june 2009
reviews

lawsonDOYLE LAWSON & QUICKSILVER, Lonely Street— It figures that Doyle Lawson would kick off his 30th year of recording by teasing us. You cue up Lonely Street and settle back anticipating the traditional barnburning kickoff, only to be waylaid by the sound of chirping birds and a few tentatively plucked notes on the mandolin, all preceding several bars of mournful chording and noting as that bird keeps up his sweet chirping-until, at last, the pace picks up, Darren Beachley enters with a plaintive tenor vocal and the whole Quicksilver ensemble struts into the Bressler Brothers' tribute to the father of bluegrass in "Monroe's Mandolin," fittingly a song in which the singer vows to stay true to "the echo on the wind" of Mr. Bill's legacy. That little impish intro isn't the only surprise Lawson springs on this memorable occasion.

redstickRED STICK RAMBLERS, My Suitcase Is Always Packed— The venerable Red Stick Ramblers keep it geographically circumscribed and musically expansive on the entertaining outing that is My Suitcase Is Always Packed. Working with producers Gary Paczosa and Brandon Bell, the quintet rips and roars when it stays close to its Louisiana home, and gets downright swaggering and bluesy when venturing west across the border into the Texas swing and honky tonk precincts still swinging to Bob Wills, Willie Nelson and Asleep At the Wheel.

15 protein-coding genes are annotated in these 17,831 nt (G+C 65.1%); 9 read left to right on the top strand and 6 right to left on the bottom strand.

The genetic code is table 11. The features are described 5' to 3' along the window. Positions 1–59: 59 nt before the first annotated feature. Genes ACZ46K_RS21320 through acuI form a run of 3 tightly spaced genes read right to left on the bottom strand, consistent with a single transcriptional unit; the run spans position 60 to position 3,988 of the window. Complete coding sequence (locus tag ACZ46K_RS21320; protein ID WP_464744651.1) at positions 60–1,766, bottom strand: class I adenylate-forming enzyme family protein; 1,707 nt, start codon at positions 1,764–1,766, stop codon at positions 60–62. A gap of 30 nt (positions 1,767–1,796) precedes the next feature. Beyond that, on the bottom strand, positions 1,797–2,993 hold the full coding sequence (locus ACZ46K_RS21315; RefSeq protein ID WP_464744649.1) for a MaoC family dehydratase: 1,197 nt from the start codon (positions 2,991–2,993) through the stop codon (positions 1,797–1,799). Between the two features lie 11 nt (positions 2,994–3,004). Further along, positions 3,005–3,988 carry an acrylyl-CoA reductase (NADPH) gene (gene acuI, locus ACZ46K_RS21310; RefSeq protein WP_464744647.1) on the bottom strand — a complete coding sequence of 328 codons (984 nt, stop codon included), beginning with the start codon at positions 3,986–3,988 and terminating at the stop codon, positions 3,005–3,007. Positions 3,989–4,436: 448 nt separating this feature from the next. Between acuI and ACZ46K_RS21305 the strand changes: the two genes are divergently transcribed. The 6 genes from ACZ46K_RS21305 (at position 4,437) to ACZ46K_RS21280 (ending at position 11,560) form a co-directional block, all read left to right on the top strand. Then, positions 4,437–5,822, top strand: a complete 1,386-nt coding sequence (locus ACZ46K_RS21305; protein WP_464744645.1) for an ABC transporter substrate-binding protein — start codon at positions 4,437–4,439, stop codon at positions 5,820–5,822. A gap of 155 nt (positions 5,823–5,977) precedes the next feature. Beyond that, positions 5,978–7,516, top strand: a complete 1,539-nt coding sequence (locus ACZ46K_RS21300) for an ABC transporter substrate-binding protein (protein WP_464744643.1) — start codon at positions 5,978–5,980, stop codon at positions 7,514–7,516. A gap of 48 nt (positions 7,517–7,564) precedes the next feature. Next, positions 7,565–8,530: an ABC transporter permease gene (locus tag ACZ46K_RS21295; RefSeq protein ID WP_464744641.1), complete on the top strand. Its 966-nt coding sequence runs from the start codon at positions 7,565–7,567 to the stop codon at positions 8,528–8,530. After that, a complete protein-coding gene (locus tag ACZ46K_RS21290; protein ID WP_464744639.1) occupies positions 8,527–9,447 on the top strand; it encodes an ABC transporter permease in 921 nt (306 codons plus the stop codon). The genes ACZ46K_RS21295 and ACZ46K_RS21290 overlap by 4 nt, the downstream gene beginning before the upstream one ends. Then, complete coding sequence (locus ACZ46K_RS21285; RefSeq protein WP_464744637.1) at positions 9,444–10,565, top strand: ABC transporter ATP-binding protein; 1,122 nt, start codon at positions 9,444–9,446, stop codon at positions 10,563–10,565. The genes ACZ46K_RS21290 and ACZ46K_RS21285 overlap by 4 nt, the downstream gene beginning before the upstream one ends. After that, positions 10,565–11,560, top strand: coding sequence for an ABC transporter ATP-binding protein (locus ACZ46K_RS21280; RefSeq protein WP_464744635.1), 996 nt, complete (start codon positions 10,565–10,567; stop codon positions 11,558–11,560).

davidserbyDAVID SERBY, Honkytonk And Vine— Somewhere along the way some critic is going to refer to David Serby as "neo-honkytonker..." The one problem with such an assertion, while technically accurate, is its obliviousness to this Southern California artist's extra-terrestrial origins. There's nothing neo- about his third album, Honkytonk and Vine; it's true blue, bred-in-the-bone hard country and honkytonk by one of the most engaging young artists on the boards today. In the same way that Duffy emerged practically untouched by anything recorded after the 1960s, so does David Serby seem to have dropped in from a place where he was insulated from the most annoying trends in country music of the past decade or two.

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